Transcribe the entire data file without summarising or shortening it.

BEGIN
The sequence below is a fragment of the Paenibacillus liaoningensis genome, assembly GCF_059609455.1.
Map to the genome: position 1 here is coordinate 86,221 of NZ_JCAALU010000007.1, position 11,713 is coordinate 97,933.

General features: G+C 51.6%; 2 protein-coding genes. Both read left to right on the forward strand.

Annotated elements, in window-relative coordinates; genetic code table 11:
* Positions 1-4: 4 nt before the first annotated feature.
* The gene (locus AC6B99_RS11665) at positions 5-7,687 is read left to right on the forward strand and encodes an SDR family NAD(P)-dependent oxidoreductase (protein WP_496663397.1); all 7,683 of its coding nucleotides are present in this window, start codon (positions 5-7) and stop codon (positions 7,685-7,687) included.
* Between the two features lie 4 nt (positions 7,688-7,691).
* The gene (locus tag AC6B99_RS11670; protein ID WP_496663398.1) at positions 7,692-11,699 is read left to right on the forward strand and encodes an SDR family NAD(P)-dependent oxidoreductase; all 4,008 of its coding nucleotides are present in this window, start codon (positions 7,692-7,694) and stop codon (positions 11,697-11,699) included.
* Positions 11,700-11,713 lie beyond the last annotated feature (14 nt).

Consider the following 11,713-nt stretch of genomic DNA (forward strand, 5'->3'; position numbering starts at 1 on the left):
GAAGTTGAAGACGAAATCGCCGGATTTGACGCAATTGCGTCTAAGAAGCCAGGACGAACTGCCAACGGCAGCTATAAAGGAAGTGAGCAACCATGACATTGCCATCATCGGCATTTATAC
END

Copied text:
The sequence below is a fragment of the Paenibacillus liaoningensis genome, assembly GCF_059609455.1.
Map to the genome: position 1 here is coordinate 86,221 of NZ_JCAALU010000007.1, position 11,713 is coordinate 97,933.

General features: G+C 51.6%; 2 protein-coding genes. Both read left to right on the forward strand.

Annotated elements, in window-relative coordinates; genetic code table 11:
* Positions 1-4: 4 nt before the first annotated feature.
* The gene (locus AC6B99_RS11665) at positions 5-7,687 is read left to right on the forward strand and encodes an SDR family NAD(P)-dependent oxidoreductase (protein WP_496663397.1); all 7,683 of its coding nucleotides are present in this window, start codon (positions 5-7) and stop codon (positions 7,685-7,687) included.
* Between the two features lie 4 nt (positions 7,688-7,691).
* The gene (locus tag AC6B99_RS11670; protein ID WP_496663398.1) at positions 7,692-11,699 is read left to right on the forward strand and encodes an SDR family NAD(P)-dependent oxidoreductase; all 4,008 of its coding nucleotides are present in this window, start codon (positions 7,692-7,694) and stop codon (positions 11,697-11,699) included.
* Positions 11,700-11,713 lie beyond the last annotated feature (14 nt).

Consider the following 11,713-nt stretch of genomic DNA (forward strand, 5'->3'; position numbering starts at 1 on the left):
GAAGTTGAAGACGAAATCGCCGGATTTGACGCAATTGCGTCTAAGAAGCCAGGACGAACTGCCAACGGCAGCTATAAAGGAAGTGAGCAACCATGACATTGCCATCATCGGCATTTATAC